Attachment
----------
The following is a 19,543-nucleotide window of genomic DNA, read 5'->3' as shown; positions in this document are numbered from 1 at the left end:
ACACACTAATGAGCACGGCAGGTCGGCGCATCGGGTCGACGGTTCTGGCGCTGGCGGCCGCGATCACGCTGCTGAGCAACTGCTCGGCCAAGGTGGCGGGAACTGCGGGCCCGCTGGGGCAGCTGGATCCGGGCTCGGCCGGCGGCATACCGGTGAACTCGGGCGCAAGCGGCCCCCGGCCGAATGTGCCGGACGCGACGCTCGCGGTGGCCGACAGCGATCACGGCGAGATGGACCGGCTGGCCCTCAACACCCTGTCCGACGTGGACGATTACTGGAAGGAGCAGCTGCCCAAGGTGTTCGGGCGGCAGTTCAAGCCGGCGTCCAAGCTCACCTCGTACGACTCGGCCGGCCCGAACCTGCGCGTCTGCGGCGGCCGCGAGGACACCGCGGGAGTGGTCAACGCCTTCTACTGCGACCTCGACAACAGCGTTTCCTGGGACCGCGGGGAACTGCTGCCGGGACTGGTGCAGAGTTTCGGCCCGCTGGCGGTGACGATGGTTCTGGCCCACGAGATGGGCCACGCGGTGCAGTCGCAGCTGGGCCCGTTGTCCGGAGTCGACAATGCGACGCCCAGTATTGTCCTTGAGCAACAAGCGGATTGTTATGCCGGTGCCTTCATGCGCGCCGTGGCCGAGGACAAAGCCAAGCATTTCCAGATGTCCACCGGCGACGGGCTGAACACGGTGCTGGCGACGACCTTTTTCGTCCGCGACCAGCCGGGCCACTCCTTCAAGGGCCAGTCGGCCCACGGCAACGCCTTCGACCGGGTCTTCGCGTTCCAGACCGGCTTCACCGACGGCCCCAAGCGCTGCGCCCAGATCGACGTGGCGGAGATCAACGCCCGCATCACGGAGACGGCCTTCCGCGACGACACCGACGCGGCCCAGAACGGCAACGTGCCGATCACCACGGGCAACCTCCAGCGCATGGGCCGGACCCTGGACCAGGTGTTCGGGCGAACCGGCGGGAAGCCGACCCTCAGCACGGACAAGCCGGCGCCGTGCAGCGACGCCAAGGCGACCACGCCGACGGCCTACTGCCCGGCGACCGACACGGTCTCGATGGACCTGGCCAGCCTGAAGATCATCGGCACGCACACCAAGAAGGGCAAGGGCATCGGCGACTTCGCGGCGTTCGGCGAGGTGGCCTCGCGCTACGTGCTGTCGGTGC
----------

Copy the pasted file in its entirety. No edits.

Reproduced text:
The following is a 19,543-nucleotide window of genomic DNA, read 5'->3' as shown; positions in this document are numbered from 1 at the left end:
ACACACTAATGAGCACGGCAGGTCGGCGCATCGGGTCGACGGTTCTGGCGCTGGCGGCCGCGATCACGCTGCTGAGCAACTGCTCGGCCAAGGTGGCGGGAACTGCGGGCCCGCTGGGGCAGCTGGATCCGGGCTCGGCCGGCGGCATACCGGTGAACTCGGGCGCAAGCGGCCCCCGGCCGAATGTGCCGGACGCGACGCTCGCGGTGGCCGACAGCGATCACGGCGAGATGGACCGGCTGGCCCTCAACACCCTGTCCGACGTGGACGATTACTGGAAGGAGCAGCTGCCCAAGGTGTTCGGGCGGCAGTTCAAGCCGGCGTCCAAGCTCACCTCGTACGACTCGGCCGGCCCGAACCTGCGCGTCTGCGGCGGCCGCGAGGACACCGCGGGAGTGGTCAACGCCTTCTACTGCGACCTCGACAACAGCGTTTCCTGGGACCGCGGGGAACTGCTGCCGGGACTGGTGCAGAGTTTCGGCCCGCTGGCGGTGACGATGGTTCTGGCCCACGAGATGGGCCACGCGGTGCAGTCGCAGCTGGGCCCGTTGTCCGGAGTCGACAATGCGACGCCCAGTATTGTCCTTGAGCAACAAGCGGATTGTTATGCCGGTGCCTTCATGCGCGCCGTGGCCGAGGACAAAGCCAAGCATTTCCAGATGTCCACCGGCGACGGGCTGAACACGGTGCTGGCGACGACCTTTTTCGTCCGCGACCAGCCGGGCCACTCCTTCAAGGGCCAGTCGGCCCACGGCAACGCCTTCGACCGGGTCTTCGCGTTCCAGACCGGCTTCACCGACGGCCCCAAGCGCTGCGCCCAGATCGACGTGGCGGAGATCAACGCCCGCATCACGGAGACGGCCTTCCGCGACGACACCGACGCGGCCCAGAACGGCAACGTGCCGATCACCACGGGCAACCTCCAGCGCATGGGCCGGACCCTGGACCAGGTGTTCGGGCGAACCGGCGGGAAGCCGACCCTCAGCACGGACAAGCCGGCGCCGTGCAGCGACGCCAAGGCGACCACGCCGACGGCCTACTGCCCGGCGACCGACACGGTCTCGATGGACCTGGCCAGCCTGAAGATCATCGGCACGCACACCAAGAAGGGCAAGGGCATCGGCGACTTCGCGGCGTTCGGCGAGGTGGCCTCGCGCTACGTGCTGTCGGTGC